Les origines du droit européen: la première court de justice de luxembourg, 1952-1960
Article 32 of the Paris Treaty provides that "The Court shall be composed of seven judges, appointed for six years by agreement among the governments of the member States from among persons of recognized independence and competence. A partial change in membership of the Court shall occur every three years, affecting alternatively three members and four members. The three members whose terms expire at the end of the first period of three years shall be designated by lot. Judges shall be eligible for reappointment. The number of judges may be increased by unanimous vote of the Council on proposal by the Court. The judges shall designate one of their number as President for a three-year term".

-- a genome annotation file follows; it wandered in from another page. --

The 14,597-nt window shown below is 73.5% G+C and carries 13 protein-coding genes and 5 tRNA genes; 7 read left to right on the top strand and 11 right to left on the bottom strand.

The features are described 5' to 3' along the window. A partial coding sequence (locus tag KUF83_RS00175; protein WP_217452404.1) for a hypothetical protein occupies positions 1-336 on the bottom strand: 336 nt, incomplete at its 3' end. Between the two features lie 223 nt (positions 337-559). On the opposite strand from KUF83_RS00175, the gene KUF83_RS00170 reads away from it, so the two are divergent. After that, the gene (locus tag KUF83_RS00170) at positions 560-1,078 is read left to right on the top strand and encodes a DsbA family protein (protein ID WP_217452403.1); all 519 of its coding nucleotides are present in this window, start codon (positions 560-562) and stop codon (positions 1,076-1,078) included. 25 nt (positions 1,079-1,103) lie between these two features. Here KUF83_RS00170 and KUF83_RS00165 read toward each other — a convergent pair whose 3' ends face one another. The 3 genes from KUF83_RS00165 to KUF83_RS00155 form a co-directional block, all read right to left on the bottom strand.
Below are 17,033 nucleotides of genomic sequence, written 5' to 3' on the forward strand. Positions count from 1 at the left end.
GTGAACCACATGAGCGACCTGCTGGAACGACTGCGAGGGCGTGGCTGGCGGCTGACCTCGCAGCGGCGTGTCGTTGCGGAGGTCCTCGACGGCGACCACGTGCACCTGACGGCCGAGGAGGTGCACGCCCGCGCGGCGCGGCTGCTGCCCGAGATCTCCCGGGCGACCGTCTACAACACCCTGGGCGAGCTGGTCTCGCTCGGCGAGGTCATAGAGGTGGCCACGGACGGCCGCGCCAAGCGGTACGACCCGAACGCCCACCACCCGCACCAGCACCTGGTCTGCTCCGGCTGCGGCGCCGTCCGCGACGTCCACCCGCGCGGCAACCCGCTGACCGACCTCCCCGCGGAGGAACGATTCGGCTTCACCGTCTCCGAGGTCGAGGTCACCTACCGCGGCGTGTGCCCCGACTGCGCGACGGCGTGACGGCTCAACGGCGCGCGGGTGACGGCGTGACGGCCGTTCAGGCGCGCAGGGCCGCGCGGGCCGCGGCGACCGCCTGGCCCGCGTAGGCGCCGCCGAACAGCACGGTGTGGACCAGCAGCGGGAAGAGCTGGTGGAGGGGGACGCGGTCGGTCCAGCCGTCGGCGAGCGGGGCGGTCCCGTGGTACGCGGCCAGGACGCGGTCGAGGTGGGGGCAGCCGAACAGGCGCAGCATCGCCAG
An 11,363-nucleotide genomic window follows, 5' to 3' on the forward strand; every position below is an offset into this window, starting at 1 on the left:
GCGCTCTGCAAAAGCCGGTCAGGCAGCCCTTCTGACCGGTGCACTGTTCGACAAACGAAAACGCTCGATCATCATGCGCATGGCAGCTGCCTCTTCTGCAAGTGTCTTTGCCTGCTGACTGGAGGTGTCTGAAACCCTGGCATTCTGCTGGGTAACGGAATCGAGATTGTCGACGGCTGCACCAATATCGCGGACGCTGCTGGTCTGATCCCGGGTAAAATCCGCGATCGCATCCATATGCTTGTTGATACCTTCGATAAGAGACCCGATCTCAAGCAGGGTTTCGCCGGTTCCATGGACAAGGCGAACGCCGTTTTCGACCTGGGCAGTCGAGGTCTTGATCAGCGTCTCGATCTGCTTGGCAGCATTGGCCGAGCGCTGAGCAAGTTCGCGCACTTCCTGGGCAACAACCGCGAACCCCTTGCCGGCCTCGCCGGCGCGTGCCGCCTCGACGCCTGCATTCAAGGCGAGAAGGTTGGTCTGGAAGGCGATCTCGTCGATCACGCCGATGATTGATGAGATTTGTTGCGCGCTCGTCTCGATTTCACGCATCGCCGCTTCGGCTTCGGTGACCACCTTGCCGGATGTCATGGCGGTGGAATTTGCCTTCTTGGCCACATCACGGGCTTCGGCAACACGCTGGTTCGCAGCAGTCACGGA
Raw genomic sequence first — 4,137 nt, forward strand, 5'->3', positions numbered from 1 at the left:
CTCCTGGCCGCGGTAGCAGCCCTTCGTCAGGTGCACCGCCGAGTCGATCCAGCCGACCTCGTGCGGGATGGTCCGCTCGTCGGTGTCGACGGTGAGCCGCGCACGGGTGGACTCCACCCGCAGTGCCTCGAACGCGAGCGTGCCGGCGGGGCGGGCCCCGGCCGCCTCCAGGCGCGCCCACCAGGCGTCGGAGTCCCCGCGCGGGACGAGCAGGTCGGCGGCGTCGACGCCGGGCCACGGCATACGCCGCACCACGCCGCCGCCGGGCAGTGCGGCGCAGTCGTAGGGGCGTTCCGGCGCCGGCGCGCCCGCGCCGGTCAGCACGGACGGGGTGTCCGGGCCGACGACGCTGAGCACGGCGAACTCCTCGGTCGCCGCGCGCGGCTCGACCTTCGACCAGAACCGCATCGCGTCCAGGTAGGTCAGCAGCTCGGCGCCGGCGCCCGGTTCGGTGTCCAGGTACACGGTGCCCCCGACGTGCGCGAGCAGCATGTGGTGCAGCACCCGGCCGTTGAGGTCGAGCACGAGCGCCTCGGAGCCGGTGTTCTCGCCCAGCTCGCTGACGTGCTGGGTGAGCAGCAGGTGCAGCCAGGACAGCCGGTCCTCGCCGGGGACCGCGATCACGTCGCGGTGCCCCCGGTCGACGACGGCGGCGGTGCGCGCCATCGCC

Two examples will explain this way of proceedings: in one of the first judgments of the Court, the "Assider versus High Authority", pronounced the 10 February 1955 and dealing with an action of the Association of Italian Siderurgic industries against a decision of the High Authority which the plaintiff claimed to be invalid for misuse of power, advocate general Karl Roemer had to explore the national law of the Six to try to give substance to the concept of "misuse of power", which was quoted in Article 33 of the ECSC Treaty, concerning the competences of the Court of Justice: "The Court shall have jurisdiction over appeals by a member State or by the Council for the annulment of decisions and recommendations of the High Authority on the grounds of lack of legal competence, substantial procedural violations, violation of the Treaty or of any rule of law relating to its application, or abuse of power". So, what was meant with the notion of "misuse of power" at a European level? A "tour of Europe" seemed to be necessary, and Roemer accomplish in his opinion an authentic exploration of this concept, sailing from the French, Belgian and Luxemburgish idea of misuse "discretional power", through the Dutch tradition of "misuse of